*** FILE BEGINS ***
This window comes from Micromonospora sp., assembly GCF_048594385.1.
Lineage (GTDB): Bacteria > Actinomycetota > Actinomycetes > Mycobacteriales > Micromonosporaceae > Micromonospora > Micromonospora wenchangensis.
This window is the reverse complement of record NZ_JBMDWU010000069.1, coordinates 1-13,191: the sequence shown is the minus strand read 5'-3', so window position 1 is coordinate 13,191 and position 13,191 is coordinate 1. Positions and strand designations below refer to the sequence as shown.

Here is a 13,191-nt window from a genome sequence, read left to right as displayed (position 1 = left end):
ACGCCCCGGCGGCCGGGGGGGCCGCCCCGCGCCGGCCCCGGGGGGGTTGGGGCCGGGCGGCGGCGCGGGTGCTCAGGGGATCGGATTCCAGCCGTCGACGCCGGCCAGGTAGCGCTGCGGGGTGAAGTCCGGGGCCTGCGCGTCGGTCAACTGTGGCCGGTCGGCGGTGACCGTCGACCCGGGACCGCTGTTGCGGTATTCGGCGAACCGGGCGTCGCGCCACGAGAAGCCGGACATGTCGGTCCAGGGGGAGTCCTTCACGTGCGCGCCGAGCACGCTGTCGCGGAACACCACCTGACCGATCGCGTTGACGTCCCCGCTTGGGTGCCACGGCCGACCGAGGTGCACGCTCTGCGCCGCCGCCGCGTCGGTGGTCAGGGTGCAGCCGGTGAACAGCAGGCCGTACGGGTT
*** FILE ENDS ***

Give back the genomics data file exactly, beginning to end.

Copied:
This window comes from Micromonospora sp., assembly GCF_048594385.1.
Lineage (GTDB): Bacteria > Actinomycetota > Actinomycetes > Mycobacteriales > Micromonosporaceae > Micromonospora > Micromonospora wenchangensis.
This window is the reverse complement of record NZ_JBMDWU010000069.1, coordinates 1-13,191: the sequence shown is the minus strand read 5'-3', so window position 1 is coordinate 13,191 and position 13,191 is coordinate 1. Positions and strand designations below refer to the sequence as shown.

Here is a 13,191-nt window from a genome sequence, read left to right as displayed (position 1 = left end):
ACGCCCCGGCGGCCGGGGGGGCCGCCCCGCGCCGGCCCCGGGGGGGTTGGGGCCGGGCGGCGGCGCGGGTGCTCAGGGGATCGGATTCCAGCCGTCGACGCCGGCCAGGTAGCGCTGCGGGGTGAAGTCCGGGGCCTGCGCGTCGGTCAACTGTGGCCGGTCGGCGGTGACCGTCGACCCGGGACCGCTGTTGCGGTATTCGGCGAACCGGGCGTCGCGCCACGAGAAGCCGGACATGTCGGTCCAGGGGGAGTCCTTCACGTGCGCGCCGAGCACGCTGTCGCGGAACACCACCTGACCGATCGCGTTGACGTCCCCGCTTGGGTGCCACGGCCGACCGAGGTGCACGCTCTGCGCCGCCGCCGCGTCGGTGGTCAGGGTGCAGCCGGTGAACAGCAGGCCGTACGGGTT